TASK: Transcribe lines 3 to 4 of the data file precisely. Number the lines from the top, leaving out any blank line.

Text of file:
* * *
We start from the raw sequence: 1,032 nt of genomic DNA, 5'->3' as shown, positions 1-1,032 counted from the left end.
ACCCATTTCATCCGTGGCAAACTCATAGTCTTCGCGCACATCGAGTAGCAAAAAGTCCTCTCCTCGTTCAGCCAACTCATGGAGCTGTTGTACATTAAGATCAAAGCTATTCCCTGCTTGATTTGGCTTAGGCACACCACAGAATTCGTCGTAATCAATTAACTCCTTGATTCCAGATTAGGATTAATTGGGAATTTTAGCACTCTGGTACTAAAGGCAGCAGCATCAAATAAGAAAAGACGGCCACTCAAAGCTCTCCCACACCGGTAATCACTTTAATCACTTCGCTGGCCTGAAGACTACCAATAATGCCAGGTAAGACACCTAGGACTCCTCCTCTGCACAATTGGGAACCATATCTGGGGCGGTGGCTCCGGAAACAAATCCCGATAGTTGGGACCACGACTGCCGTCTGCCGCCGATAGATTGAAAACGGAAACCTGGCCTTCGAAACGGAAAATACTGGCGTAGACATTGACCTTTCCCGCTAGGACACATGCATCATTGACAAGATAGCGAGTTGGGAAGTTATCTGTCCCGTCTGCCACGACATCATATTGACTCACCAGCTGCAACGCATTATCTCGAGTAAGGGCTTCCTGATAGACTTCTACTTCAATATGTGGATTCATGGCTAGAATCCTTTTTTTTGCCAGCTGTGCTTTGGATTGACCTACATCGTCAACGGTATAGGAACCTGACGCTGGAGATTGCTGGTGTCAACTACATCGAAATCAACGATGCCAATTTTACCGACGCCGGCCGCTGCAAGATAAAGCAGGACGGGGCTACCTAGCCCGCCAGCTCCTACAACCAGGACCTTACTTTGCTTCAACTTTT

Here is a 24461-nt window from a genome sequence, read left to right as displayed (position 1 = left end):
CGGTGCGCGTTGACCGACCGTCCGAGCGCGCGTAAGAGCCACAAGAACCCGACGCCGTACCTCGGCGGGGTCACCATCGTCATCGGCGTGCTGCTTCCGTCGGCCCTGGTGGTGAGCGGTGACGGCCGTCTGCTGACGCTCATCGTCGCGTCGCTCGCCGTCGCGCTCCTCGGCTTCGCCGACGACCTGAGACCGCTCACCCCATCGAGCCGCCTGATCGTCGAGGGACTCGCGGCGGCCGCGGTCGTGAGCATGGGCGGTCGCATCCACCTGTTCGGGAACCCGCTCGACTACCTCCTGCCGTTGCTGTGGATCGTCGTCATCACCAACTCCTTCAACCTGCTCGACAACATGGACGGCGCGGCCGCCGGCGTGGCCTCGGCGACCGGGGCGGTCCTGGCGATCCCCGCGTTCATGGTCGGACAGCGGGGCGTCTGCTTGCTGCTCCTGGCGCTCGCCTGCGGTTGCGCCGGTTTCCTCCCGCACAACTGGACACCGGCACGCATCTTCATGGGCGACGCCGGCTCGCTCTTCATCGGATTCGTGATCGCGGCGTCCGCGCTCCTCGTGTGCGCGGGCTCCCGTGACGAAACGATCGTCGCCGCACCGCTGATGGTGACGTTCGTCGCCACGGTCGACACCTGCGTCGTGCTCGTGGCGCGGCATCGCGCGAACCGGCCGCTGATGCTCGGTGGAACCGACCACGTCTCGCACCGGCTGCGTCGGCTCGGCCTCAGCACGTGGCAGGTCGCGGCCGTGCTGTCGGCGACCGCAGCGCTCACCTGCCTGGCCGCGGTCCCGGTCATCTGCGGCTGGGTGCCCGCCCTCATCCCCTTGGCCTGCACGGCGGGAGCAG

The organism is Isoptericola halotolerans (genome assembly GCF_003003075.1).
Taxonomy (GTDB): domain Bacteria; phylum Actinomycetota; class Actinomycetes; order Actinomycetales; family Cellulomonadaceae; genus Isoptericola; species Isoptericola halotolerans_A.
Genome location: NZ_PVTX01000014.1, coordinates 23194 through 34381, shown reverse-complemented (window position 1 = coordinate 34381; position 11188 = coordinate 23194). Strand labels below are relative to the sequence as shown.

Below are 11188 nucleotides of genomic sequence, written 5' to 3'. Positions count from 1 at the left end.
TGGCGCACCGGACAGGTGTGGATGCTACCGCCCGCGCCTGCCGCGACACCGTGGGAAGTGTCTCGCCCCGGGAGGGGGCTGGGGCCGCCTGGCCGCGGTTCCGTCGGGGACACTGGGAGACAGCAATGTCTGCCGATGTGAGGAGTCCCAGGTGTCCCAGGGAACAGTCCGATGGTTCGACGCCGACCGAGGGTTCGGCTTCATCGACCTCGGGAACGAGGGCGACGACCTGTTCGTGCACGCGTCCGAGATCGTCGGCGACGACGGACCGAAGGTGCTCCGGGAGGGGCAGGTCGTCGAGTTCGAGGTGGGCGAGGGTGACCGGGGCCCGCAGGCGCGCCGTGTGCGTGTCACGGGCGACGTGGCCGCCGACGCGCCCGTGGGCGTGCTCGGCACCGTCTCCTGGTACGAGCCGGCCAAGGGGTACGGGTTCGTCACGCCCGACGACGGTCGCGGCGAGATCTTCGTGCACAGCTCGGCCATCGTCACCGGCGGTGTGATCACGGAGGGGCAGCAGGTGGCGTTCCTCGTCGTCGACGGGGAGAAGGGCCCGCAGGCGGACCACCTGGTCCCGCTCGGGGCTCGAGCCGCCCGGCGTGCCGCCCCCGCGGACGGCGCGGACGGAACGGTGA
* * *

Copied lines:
Here is a 24461-nt window from a genome sequence, read left to right as displayed (position 1 = left end):
CGGTGCGCGTTGACCGACCGTCCGAGCGCGCGTAAGAGCCACAAGAACCCGACGCCGTACCTCGGCGGGGTCACCATCGTCATCGGCGTGCTGCTTCCGTCGGCCCTGGTGGTGAGCGGTGACGGCCGTCTGCTGACGCTCATCGTCGCGTCGCTCGCCGTCGCGCTCCTCGGCTTCGCCGACGACCTGAGACCGCTCACCCCATCGAGCCGCCTGATCGTCGAGGGACTCGCGGCGGCCGCGGTCGTGAGCATGGGCGGTCGCATCCACCTGTTCGGGAACCCGCTCGACTACCTCCTGCCGTTGCTGTGGATCGTCGTCATCACCAACTCCTTCAACCTGCTCGACAACATGGACGGCGCGGCCGCCGGCGTGGCCTCGGCGACCGGGGCGGTCCTGGCGATCCCCGCGTTCATGGTCGGACAGCGGGGCGTCTGCTTGCTGCTCCTGGCGCTCGCCTGCGGTTGCGCCGGTTTCCTCCCGCACAACTGGACACCGGCACGCATCTTCATGGGCGACGCCGGCTCGCTCTTCATCGGATTCGTGATCGCGGCGTCCGCGCTCCTCGTGTGCGCGGGCTCCCGTGACGAAACGATCGTCGCCGCACCGCTGATGGTGACGTTCGTCGCCACGGTCGACACCTGCGTCGTGCTCGTGGCGCGGCATCGCGCGAACCGGCCGCTGATGCTCGGTGGAACCGACCACGTCTCGCACCGGCTGCGTCGGCTCGGCCTCAGCACGTGGCAGGTCGCGGCCGTGCTGTCGGCGACCGCAGCGCTCACCTGCCTGGCCGCGGTCCCGGTCATCTGCGGCTGGGTGCCCGCCCTCATCCCCTTGGCCTGCACGGCGGGAGCAG